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Math Help - Basic Problem, need help.

  1. #1
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    Basic Problem, need help.

    In my analysis of functions class we just started basic trig and have gone over the 6 trig functions and I understand them. Just a little confused on this problem my teacher assigned us over the weekend.

    the directions include to make an illistration of the problem and how we solved it.

    "A telephone pole is 60 feet tall. A guy wire 75 feet long is attached from the ground to the top of the pole. Find the angle between the wire and the pole to the nearest degree."

    using the pythagorean theorm I found the adj side is 45 feet. I need help finding the angle:

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  2. #2
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    Quote Originally Posted by zbrownleep7 View Post
    In my analysis of functions class we just started basic trig and have gone over the 6 trig functions and I understand them. Just a little confused on this problem my teacher assigned us over the weekend.

    the directions include to make an illistration of the problem and how we solved it.

    "A telephone pole is 60 feet tall. A guy wire 75 feet long is attached from the ground to the top of the pole. Find the angle between the wire and the pole to the nearest degree."

    using the pythagorean theorm I found the adj side is 45 feet. I need help finding the angle:

    SOH-CAH-TOA;

    Sine (Opposite/Hyp) Cosine (Adj/Hyp) Tan (Opposite/Adj);

    You don't even need to use the Pythag. Thm. Use cosine;

    Does that help?
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  3. #3
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    How does that give me the angle between the pole and wire?

    Do i do 60/75?
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  4. #4
    Grand Panjandrum
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    Quote Originally Posted by zbrownleep7 View Post
    How does that give me the angle between the pole and wire?

    Do i do 60/75?
    cos(theta)=60/75=4/5=0.8,

    now look up what angle has a cosine of 0.8 in a table, or use the
    arccos (or acos or cos^-1 depending on your calculator) function on your
    calculator (its about 36.9 degrees).

    RonL
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  5. #5
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    Hello, zbrownleep7!

    A telephone pole is 60 feet tall.
    A guy wire 75 feet long is attached from the ground to the top of the pole.
    Find the angle between the wire and the pole to the nearest degree.
    Code:
                                  *
                               *  |
                            *  θ  |
                         *        |
                   75 *           | 60
                   *              |
                *                 |
             *                    |
          * - - - - - - - - - - - +

    We want angle \theta in the right triangle.
    Its adjacent side is 60 and the hypotenuse is 75.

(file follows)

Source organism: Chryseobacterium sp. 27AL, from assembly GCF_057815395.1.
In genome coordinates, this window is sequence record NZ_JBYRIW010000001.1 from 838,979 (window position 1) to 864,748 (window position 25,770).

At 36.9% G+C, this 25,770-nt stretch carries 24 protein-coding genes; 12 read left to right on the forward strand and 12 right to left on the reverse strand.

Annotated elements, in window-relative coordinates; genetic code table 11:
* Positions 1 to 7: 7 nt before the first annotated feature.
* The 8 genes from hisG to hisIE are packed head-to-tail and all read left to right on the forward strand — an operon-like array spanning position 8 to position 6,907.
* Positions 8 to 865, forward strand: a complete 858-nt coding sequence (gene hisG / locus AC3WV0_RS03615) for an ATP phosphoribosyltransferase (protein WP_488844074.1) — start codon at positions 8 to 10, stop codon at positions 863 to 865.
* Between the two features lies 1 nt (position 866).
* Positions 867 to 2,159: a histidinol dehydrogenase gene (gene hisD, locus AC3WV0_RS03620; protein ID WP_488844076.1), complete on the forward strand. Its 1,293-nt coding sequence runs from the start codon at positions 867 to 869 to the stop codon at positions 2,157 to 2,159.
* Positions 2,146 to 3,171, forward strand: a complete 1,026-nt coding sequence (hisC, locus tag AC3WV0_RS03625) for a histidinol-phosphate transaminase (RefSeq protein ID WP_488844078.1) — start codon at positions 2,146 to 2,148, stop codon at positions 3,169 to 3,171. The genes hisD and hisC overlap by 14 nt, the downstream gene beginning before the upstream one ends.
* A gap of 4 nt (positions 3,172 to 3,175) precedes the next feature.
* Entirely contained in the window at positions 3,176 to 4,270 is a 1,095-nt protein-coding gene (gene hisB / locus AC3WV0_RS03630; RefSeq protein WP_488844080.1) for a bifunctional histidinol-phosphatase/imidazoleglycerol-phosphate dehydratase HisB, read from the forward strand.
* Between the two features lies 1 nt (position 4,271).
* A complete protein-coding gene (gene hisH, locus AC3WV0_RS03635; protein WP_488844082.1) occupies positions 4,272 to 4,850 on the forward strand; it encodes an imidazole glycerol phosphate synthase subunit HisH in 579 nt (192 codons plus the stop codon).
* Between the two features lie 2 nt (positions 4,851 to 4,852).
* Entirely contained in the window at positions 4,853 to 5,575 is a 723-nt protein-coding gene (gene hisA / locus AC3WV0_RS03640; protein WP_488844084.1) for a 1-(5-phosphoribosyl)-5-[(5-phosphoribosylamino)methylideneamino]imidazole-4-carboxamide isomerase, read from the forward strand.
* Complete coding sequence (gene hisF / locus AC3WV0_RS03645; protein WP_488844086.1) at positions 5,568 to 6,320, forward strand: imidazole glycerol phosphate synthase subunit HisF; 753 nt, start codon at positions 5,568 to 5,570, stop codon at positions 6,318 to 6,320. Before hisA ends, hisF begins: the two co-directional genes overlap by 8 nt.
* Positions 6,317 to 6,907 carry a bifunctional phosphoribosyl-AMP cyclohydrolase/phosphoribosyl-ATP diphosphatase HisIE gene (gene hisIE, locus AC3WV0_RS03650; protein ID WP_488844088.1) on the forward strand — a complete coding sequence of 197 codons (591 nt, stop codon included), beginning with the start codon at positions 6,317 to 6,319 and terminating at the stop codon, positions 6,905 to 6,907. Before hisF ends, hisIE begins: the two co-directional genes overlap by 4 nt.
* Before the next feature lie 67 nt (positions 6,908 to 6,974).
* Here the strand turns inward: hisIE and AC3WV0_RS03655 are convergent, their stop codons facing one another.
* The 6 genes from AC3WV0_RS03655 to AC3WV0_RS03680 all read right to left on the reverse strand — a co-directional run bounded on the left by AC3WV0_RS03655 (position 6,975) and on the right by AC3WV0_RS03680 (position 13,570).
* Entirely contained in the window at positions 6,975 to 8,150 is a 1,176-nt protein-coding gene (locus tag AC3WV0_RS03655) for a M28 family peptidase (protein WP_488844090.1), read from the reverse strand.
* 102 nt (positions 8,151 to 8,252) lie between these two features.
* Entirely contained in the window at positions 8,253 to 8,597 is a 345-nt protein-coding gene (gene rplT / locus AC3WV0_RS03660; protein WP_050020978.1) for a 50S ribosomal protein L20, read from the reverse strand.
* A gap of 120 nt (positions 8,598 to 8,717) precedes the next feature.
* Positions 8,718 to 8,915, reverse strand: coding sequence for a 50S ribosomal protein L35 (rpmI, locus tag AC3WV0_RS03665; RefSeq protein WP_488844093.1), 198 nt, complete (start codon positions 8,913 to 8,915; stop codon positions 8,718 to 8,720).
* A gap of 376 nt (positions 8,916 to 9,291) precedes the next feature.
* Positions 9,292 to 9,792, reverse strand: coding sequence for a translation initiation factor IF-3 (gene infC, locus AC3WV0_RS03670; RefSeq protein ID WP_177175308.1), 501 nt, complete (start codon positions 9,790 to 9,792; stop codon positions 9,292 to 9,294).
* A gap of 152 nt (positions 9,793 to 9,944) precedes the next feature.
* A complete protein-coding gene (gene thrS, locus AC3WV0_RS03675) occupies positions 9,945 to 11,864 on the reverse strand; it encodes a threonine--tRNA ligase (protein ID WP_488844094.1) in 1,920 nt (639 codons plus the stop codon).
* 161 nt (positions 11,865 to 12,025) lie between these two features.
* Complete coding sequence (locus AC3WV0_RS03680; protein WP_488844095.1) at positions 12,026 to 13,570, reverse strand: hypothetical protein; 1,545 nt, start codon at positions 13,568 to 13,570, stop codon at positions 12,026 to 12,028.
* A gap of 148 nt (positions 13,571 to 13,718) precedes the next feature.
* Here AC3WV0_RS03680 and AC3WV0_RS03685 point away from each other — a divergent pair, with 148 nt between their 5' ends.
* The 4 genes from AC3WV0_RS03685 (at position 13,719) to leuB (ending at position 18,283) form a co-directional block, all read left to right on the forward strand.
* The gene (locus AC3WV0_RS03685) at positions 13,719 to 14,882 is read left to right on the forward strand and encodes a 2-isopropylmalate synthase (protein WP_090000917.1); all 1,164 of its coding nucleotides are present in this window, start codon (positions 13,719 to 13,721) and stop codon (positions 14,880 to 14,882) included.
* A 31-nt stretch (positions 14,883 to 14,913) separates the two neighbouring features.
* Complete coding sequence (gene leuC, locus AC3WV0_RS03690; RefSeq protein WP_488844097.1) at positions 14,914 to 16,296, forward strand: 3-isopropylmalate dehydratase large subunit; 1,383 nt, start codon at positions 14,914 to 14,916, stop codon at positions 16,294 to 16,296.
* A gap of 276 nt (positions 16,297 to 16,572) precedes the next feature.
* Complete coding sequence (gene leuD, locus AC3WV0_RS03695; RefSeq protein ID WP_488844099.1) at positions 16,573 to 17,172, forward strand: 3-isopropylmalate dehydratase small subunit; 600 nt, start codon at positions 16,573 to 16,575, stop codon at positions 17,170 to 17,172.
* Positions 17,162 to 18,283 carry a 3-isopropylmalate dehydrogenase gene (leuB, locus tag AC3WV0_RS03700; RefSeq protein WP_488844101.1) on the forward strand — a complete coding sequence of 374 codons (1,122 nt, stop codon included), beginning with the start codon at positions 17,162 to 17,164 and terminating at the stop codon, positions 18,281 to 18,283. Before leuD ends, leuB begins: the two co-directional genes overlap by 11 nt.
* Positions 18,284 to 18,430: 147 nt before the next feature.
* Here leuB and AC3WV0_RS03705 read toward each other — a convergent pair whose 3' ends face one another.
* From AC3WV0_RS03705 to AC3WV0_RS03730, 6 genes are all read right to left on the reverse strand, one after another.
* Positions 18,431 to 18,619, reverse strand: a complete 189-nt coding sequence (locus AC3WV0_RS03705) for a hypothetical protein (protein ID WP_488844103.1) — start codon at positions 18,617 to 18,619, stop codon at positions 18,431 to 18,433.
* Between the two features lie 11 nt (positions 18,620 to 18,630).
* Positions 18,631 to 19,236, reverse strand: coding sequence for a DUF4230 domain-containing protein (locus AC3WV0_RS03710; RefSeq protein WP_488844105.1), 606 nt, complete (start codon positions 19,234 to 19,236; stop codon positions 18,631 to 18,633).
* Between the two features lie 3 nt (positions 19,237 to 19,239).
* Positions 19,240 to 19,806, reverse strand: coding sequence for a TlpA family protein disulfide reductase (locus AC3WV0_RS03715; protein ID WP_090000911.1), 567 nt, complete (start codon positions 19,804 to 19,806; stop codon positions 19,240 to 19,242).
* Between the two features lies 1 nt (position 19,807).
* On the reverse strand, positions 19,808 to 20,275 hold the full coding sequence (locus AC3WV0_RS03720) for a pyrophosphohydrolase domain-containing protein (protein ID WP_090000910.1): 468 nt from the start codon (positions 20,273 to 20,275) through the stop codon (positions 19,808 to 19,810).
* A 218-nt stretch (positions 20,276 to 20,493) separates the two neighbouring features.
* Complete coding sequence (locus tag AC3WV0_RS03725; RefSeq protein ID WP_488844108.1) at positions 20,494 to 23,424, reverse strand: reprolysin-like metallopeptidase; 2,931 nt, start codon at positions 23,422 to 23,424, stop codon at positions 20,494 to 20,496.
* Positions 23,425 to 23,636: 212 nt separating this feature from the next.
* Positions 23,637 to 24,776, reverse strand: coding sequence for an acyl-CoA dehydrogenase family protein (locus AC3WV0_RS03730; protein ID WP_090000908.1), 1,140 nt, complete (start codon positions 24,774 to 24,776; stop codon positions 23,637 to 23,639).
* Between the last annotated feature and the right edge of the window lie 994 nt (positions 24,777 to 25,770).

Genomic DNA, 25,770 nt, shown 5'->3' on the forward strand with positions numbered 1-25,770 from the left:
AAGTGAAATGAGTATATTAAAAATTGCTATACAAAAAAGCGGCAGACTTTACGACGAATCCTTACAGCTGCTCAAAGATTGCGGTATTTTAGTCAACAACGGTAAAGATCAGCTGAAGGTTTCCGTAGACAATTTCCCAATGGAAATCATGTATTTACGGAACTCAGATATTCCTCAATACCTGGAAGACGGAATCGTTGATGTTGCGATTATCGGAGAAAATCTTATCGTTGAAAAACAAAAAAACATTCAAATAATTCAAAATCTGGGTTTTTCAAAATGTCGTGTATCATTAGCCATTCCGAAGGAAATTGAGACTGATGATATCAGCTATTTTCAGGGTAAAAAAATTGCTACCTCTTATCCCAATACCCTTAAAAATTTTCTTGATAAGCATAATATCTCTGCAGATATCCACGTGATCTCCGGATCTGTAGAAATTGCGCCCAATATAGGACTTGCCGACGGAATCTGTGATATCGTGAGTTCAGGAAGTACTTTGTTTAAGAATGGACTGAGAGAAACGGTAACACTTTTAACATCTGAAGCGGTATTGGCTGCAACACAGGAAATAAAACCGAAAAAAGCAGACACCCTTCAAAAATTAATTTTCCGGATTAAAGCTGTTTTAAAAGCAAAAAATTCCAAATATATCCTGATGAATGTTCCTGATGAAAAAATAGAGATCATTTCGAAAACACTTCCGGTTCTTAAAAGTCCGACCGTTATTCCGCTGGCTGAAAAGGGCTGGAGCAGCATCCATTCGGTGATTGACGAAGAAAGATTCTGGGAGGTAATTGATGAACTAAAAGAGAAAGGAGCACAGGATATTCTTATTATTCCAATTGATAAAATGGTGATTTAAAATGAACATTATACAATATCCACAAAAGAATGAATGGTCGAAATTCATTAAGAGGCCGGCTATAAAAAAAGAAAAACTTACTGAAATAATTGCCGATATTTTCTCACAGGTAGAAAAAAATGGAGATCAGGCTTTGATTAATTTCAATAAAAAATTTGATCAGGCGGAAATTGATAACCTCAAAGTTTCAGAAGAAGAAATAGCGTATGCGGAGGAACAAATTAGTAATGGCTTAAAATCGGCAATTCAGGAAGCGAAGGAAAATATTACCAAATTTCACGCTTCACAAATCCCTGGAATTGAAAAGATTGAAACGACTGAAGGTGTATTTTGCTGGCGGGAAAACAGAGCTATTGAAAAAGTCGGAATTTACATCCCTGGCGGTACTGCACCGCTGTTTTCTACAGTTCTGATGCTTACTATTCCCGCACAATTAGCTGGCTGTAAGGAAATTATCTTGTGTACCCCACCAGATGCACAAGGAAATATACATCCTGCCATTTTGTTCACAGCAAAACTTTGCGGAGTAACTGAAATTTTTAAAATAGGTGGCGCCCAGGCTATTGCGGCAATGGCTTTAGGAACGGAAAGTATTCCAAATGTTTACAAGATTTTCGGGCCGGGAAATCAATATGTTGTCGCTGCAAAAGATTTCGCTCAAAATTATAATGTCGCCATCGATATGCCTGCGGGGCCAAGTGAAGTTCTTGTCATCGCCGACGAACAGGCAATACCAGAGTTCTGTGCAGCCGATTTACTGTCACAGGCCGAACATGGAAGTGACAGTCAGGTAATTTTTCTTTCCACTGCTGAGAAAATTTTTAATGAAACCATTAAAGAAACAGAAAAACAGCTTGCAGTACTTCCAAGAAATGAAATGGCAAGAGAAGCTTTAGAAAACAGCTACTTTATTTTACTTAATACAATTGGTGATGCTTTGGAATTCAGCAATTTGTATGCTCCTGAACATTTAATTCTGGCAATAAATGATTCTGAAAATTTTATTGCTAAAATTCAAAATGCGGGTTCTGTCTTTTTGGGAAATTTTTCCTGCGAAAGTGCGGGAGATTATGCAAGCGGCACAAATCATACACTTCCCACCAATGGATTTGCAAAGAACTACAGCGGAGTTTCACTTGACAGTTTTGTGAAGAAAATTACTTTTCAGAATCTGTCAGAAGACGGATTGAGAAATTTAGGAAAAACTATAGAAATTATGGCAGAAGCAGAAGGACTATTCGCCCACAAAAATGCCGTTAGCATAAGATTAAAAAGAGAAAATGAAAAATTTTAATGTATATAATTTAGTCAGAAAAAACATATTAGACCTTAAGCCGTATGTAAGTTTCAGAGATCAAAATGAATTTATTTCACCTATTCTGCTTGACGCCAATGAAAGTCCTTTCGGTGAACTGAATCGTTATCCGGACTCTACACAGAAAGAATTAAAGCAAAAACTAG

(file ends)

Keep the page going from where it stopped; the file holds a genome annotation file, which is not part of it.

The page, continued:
Since \cos\theta = \frac{adj}{hyp}, we have: . \cos\theta \:=\:\frac{60}{75} \:=\:0.8

    The angle whose cosine is 0.8 is: . \theta \:=\:\cos^{-1}(0.8) \:=\:36.86989765^o

    Therefore: . \theta \:\approx\:37^o

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  6. #6
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    The angle whose cosine is 0.8 is: . \theta \:=\:\cos^{-1}(0.8) \:=\:36.86989765^o

    Therefore: . \theta \:\approx\:37^o

    [/size]
    Thank You! All I need to know is what the process is called when you raised the cos to -1 to get 36.8, is that the sec, inverse of cos? Appreciate it!
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  7. #7
    Forum Admin topsquark's Avatar
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    Quote Originally Posted by zbrownleep7 View Post
    Thank You! All I need to know is what the process is called when you raised the cos to -1 to get 36.8, is that the sec, inverse of cos? Appreciate it!
    The notation IS confusing isn't it?

    Here's a quick way to tell. When you take the cosine (or any trig function) of an angle it gives you a number. When you take the inverse cosine of a number it gives you an angle. Since Soroban's answer is in degrees, it must be the inverse cosine.

    -Dan
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  8. #8
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    Quote Originally Posted by topsquark View Post
    Since Soroban's answer is in degrees, it must be the inverse cosine.

    -Dan
    So, if I'm not mistaken its just another way of getting the secant, correct?
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  9. #9
    Forum Admin topsquark's Avatar
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    Quote Originally Posted by zbrownleep7 View Post
    So, if I'm not mistaken its just another way of getting the secant, correct?
    No. sec \theta = \frac{1}{cos \theta} gives a number as an answer. cos^{-1}x is an inverse function and gives an angle, usually measured in radians, but often measured in degrees. They are very distinct functions with a similar notation, hence the confusion. Always look at what kind of quantity they give for an answer and you will be able to tell them apart.

    Another notation which is older (and not in as much use, unfortunately) is the term "arccosine." acs(x) = cos^{-1}(x) without all the fuss about what the "-1" is supposed to mean. I prefer this notation myself, but I learned inverse trig functions from an old Calculus book, which used it exclusively.

    -Dan
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  10. #10
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    Excellent! Thanks for the help!
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